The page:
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« Interview: That Neon-Loving Demon, Nicolas Winding Refn | Main | Michael Cimino & the Best Director Oscar Since »
Wednesday
Jul062016

Review: Captain Fantastic

Here's Murtada with thoughts on an essential hero for these particular times, Viggo Mortensen as Captain Fantasic  (opening this weekend).

Captain Fantastic opens by immediately throwing the viewer into its physical world. Forests, mountains, people hunting and gathering. If I didn’t know the synopsis beforehand I’d have thought I was watching a update of Lord of the Flies. Instead the film is about a fiercely independent patriarch (Viggo Mortensen) raising his six children in the forests of the Pacific Northwest, teaching them how to thrive while turning his back on a conventional contemporary life and what it means and may offer.

This particular fantasy felt extremely appealing in a post-Brexit, Trump world...

It was as if the movie was providing a warm embrace to actual anti-establishment feeling (rather than the fake kind engineered by billionaire elites and politicians themselves). Captain Fantastic disdains all kinds of established order, being only governed by himself and his values. To quote Tina Fey: “I want to go to there”.

The film doesn't sell this as the right way to live, but rather asks us to consider it. And it does so without being saccharine because of Viggo's deeply anchoring performance. Of course we believe Mortensen in this role. He’s always brought a sense of romantic abandon and idealism to his parts. This time he adds layers of quiet anger and arrogance that become poignant when he realizes that maybe he isn’t always right.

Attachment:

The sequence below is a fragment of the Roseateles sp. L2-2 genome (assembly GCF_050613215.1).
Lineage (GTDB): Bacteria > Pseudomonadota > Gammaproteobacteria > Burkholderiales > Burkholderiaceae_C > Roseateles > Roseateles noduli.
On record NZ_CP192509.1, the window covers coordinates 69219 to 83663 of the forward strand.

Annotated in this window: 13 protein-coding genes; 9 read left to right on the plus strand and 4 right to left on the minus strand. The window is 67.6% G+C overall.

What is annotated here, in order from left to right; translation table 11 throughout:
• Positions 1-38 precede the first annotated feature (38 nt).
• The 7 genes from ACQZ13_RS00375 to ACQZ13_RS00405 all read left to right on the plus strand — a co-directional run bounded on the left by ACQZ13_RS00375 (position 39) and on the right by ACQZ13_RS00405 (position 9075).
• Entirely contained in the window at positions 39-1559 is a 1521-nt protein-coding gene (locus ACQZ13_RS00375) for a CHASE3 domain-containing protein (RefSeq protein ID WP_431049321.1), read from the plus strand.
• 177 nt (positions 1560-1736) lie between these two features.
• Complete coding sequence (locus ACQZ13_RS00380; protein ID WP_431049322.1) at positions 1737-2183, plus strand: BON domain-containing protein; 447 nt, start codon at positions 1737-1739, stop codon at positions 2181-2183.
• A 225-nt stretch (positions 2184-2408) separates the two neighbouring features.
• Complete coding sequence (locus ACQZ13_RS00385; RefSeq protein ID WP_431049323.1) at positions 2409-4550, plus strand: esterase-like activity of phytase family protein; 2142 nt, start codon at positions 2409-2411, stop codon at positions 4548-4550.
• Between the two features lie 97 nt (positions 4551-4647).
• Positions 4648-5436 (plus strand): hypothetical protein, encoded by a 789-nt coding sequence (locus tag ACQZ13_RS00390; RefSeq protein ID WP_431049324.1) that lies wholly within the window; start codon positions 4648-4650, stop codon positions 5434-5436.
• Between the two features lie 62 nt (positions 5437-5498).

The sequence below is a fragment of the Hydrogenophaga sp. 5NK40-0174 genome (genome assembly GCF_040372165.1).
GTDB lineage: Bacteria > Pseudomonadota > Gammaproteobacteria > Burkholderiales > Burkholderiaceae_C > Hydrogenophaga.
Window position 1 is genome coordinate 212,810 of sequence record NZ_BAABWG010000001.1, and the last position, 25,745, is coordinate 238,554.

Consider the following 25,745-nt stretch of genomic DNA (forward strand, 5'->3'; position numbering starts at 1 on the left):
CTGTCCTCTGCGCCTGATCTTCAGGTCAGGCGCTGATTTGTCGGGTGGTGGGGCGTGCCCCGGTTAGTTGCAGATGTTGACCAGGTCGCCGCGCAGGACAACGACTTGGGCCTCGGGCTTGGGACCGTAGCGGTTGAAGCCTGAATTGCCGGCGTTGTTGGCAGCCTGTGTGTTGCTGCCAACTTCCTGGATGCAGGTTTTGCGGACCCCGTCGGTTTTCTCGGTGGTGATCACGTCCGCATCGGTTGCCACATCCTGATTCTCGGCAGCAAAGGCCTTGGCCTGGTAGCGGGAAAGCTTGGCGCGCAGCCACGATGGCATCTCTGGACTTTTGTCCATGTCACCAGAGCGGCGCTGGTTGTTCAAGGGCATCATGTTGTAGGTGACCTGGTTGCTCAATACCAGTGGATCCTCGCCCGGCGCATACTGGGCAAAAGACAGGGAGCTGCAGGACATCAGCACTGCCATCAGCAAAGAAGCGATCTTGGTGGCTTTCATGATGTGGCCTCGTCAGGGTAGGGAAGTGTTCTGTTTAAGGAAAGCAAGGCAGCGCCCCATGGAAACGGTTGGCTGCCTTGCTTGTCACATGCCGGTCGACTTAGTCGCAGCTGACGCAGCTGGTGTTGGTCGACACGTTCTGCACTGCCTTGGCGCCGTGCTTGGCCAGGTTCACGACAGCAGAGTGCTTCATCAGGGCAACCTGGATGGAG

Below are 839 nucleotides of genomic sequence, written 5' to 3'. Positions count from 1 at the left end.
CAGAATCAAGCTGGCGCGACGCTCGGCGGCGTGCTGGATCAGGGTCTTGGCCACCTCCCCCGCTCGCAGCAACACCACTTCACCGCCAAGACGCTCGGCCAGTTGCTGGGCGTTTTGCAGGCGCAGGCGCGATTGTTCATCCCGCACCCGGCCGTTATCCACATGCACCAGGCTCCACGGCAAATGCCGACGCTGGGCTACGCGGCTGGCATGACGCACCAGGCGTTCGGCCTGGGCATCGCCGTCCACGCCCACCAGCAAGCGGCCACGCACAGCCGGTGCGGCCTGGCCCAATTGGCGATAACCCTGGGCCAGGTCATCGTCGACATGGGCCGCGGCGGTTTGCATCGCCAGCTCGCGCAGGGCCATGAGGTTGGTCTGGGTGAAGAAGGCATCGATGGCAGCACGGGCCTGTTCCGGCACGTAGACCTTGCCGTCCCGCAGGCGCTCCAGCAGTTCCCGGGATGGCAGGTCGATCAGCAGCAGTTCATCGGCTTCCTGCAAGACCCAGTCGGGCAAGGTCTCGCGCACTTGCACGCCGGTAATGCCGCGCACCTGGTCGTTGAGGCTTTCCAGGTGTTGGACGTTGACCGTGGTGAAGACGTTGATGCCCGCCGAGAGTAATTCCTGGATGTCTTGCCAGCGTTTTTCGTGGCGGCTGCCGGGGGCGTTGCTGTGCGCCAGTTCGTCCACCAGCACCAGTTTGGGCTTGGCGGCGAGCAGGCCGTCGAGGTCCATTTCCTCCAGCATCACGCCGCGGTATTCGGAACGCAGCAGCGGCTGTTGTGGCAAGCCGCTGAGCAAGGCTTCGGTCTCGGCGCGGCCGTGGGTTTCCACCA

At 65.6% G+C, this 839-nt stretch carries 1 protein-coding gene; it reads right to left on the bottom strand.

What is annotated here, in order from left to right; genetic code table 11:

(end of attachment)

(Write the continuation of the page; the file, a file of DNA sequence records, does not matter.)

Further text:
As for the ensemble of kids, the boys get more shades than the girls. There is an underlying tension between the eldest boy Bo (George MacKay) and his not younger by much twin sisters (Annalise Basso and Samantha Isler) that I wish was explored more. Instead the movie is more interested in Bo, his awakening sexuality and his need for more structure and education. MacKay is good at portraying his dominant position in the family and very funny at conveying the confusion sex brings to his life. Nicholas Hamilton is also good as the middle son who's most visibly affected by the tragedy that befalls the family and forces them back into our world

Matt Ross, who wrote and directed, creates a credible family dynamic and doesn’t lose it when the setting transitions into the bigger world. In fact he successfully adds to it by bringing in different characters and new relationships. There is always believable tension between the different characters giving actors like Ann Dowd, Missi Pyle, Steve Zahn, Frank Langella and particularly Kathryn Hahn their moment to shine. Hahn, as Mortensen’s disapproving but compassionate sister, of course gets the biggest laugh of the film trying to placate hers and his kids in an inspired moment of motherly support.